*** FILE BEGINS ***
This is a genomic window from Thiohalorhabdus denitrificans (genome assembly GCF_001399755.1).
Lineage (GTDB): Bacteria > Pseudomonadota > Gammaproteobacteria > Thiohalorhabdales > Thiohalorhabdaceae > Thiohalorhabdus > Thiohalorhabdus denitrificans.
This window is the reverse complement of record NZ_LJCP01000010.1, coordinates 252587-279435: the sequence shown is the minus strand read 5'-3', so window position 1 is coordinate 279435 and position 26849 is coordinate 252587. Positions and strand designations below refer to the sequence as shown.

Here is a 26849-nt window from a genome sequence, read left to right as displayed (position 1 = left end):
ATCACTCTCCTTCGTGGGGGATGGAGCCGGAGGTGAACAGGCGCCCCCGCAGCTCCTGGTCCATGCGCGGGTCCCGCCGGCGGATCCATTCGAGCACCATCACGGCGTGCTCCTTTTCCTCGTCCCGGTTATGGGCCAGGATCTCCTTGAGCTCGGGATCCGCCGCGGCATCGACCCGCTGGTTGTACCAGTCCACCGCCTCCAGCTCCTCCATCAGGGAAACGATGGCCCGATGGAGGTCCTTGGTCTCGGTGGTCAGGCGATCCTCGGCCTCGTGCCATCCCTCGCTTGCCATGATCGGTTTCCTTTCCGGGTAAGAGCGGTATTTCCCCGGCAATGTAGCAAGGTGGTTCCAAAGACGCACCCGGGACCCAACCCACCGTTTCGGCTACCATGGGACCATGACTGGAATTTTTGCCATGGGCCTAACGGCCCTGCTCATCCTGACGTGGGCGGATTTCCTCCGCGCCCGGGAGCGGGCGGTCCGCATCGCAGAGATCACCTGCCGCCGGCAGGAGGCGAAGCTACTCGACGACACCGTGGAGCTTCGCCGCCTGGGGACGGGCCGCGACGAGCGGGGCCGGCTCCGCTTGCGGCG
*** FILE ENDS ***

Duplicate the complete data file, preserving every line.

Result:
This is a genomic window from Thiohalorhabdus denitrificans (genome assembly GCF_001399755.1).
Lineage (GTDB): Bacteria > Pseudomonadota > Gammaproteobacteria > Thiohalorhabdales > Thiohalorhabdaceae > Thiohalorhabdus > Thiohalorhabdus denitrificans.
This window is the reverse complement of record NZ_LJCP01000010.1, coordinates 252587-279435: the sequence shown is the minus strand read 5'-3', so window position 1 is coordinate 279435 and position 26849 is coordinate 252587. Positions and strand designations below refer to the sequence as shown.

Here is a 26849-nt window from a genome sequence, read left to right as displayed (position 1 = left end):
ATCACTCTCCTTCGTGGGGGATGGAGCCGGAGGTGAACAGGCGCCCCCGCAGCTCCTGGTCCATGCGCGGGTCCCGCCGGCGGATCCATTCGAGCACCATCACGGCGTGCTCCTTTTCCTCGTCCCGGTTATGGGCCAGGATCTCCTTGAGCTCGGGATCCGCCGCGGCATCGACCCGCTGGTTGTACCAGTCCACCGCCTCCAGCTCCTCCATCAGGGAAACGATGGCCCGATGGAGGTCCTTGGTCTCGGTGGTCAGGCGATCCTCGGCCTCGTGCCATCCCTCGCTTGCCATGATCGGTTTCCTTTCCGGGTAAGAGCGGTATTTCCCCGGCAATGTAGCAAGGTGGTTCCAAAGACGCACCCGGGACCCAACCCACCGTTTCGGCTACCATGGGACCATGACTGGAATTTTTGCCATGGGCCTAACGGCCCTGCTCATCCTGACGTGGGCGGATTTCCTCCGCGCCCGGGAGCGGGCGGTCCGCATCGCAGAGATCACCTGCCGCCGGCAGGAGGCGAAGCTACTCGACGACACCGTGGAGCTTCGCCGCCTGGGGACGGGCCGCGACGAGCGGGGCCGGCTCCGCTTGCGGCG